The latter two phases of revival are also found in this chapter. In 8:9, Nehemiah records, “for all the people wept, when they heard the words of the Law.” We fall into two extremes when it comes to revivals where some shun the emotional response altogether, while others make revival all about an emotional catharsis. Scripture makes it clear that it is the intellect that receives understanding from the Word. Once it is understood and the soul is convicted, then the emotions of guilt and contrition occur.
Each culture has a different understanding of guilt. Some view it as a communal activity where it morphs into shame. Other cultures add and deepen the sense of guilt, mutating it into blame. And lastly, there are cultures that seek to avoid even the slightest hint of guilt. In its proper context, guilt is healthy, just as pain receptors tell the brain that something is wrong with the body. Guilt, under the conviction of the Holy Spirit, must drive us to the Lord, who ultimately is the only who has, and will take away our guilt, shame, and fear (Isa. 1:16–19; 1 John 1:9).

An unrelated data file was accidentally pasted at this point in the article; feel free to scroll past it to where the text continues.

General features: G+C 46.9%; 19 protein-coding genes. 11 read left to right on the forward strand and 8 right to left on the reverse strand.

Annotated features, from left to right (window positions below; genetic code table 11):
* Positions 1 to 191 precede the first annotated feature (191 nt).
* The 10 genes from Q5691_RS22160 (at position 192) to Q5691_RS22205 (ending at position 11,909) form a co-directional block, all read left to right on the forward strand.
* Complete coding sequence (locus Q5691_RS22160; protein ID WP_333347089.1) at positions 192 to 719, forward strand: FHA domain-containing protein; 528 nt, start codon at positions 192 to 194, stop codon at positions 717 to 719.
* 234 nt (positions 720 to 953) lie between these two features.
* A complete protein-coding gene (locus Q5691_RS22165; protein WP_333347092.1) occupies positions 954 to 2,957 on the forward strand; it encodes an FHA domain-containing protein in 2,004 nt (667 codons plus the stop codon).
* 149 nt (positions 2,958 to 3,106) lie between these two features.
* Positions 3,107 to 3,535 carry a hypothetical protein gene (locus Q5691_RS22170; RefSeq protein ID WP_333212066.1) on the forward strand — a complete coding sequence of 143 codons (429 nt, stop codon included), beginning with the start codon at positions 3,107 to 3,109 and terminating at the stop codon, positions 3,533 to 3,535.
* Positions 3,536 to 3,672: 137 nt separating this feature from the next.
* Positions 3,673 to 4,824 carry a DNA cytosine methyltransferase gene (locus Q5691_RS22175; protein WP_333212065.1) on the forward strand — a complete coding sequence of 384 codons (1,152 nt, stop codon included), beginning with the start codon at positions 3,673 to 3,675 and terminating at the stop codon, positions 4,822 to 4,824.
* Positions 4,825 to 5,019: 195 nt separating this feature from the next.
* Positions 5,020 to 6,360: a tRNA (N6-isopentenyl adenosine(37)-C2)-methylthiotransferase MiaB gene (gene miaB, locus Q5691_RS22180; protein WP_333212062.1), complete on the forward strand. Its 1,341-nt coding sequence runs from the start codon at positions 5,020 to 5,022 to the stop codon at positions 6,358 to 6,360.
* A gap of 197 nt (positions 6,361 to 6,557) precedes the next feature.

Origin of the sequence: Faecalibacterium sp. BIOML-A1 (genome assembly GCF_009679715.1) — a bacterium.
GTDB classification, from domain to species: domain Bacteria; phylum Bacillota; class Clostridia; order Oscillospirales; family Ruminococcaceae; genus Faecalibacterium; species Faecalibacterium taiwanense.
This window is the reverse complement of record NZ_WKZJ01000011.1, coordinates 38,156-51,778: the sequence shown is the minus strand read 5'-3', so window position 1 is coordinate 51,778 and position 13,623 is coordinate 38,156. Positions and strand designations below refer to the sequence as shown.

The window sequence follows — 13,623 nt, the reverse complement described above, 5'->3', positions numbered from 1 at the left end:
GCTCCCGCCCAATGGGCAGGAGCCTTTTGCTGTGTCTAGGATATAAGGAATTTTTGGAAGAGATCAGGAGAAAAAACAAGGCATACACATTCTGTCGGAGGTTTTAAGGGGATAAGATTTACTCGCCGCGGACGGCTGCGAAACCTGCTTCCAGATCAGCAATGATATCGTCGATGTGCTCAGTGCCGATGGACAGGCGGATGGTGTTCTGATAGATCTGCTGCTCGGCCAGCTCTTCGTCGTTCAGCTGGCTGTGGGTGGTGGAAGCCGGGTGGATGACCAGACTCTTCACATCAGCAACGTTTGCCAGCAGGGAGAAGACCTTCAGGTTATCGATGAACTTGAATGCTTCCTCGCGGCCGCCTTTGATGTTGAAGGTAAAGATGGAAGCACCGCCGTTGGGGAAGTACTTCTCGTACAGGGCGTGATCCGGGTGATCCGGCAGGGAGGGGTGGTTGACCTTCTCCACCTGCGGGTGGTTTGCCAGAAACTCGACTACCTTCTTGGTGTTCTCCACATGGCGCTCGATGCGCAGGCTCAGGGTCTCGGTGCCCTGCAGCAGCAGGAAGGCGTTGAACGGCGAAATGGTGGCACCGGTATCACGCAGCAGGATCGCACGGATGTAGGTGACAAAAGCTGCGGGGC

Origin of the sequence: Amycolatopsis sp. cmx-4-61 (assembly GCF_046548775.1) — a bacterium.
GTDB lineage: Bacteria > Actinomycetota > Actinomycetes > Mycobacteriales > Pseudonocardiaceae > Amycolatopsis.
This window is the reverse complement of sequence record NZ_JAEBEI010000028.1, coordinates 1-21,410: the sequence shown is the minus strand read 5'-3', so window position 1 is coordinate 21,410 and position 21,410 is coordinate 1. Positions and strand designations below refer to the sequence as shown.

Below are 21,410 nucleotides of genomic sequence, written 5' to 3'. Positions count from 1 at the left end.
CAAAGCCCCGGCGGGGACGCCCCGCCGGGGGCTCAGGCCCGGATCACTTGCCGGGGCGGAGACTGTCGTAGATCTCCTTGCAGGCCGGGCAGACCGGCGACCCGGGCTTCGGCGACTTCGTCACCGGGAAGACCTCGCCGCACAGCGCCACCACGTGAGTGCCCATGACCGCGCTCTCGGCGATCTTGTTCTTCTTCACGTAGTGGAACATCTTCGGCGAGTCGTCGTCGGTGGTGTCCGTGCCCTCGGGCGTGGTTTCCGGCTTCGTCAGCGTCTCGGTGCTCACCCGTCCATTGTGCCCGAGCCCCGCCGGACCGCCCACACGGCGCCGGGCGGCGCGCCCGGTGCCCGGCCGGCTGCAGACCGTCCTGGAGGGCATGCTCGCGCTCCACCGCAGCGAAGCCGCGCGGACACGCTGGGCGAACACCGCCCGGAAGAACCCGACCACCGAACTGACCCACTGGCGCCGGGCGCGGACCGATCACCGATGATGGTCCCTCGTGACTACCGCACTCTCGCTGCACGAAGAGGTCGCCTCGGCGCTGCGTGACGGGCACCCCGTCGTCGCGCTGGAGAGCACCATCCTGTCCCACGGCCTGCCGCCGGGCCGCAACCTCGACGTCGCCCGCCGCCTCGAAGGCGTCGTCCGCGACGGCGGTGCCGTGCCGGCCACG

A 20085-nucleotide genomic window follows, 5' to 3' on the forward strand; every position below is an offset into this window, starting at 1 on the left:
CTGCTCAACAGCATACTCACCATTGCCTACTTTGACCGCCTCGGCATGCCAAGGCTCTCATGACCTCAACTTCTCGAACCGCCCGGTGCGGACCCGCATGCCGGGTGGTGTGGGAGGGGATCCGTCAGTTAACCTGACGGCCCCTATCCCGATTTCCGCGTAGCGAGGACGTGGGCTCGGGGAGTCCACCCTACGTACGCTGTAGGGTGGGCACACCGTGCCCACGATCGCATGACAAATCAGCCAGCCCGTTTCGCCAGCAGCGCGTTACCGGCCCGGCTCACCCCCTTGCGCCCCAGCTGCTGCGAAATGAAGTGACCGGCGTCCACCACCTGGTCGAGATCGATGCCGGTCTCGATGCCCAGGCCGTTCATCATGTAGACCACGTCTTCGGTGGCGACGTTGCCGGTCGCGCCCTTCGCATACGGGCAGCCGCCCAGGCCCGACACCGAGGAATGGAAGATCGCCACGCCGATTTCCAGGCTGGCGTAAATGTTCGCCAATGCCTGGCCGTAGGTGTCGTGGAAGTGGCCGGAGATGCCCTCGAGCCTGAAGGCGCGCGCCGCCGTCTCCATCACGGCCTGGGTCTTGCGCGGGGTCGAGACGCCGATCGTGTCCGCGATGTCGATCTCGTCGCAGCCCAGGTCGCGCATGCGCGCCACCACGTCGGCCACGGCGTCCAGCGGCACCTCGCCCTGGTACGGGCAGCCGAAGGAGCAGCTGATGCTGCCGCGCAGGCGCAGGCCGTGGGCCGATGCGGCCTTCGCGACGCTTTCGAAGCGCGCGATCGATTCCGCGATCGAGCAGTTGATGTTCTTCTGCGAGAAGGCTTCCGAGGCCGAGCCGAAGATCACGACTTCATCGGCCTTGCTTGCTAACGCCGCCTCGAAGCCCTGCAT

Though the natural result of conviction was their weeping, Nehemiah redirected their emotions to rejoicing, “for the joy of the Lord is your strength” (8:10). This in turn, led to the final phase of revival where their will submitted to obedience. They understood what the Word said (8:13–15); they did what the Word said (8:16); and they enjoyed what the Word said (8:17). What they specifically did (in keeping of the Feast of the Booths) is not as important as that their wills chose to obey after their intellect and emotions assented.
It’s one thing to be intellectually stimulated by the Bible. Theological conferences and Bible study convocations can spent much time and scholarship in understanding the Word, but this is not revival. Prayer conferences and praise and worship sessions can spend hours in pouring forth our hearts, weeping before the Lord, but this is not revival. Self-improvement books and how-to videos can show us how to increase the quality of our lives and “hack” different life habits here and there, but again, this is not revival. Corporate revival is when God’s people get together to study together, to respond collectively, and to decide markedly and specifically to obey God’s principles as a congregation. What does the Bible say was the result? “And there was a very great gladness” (8:17). Who doesn’t want that?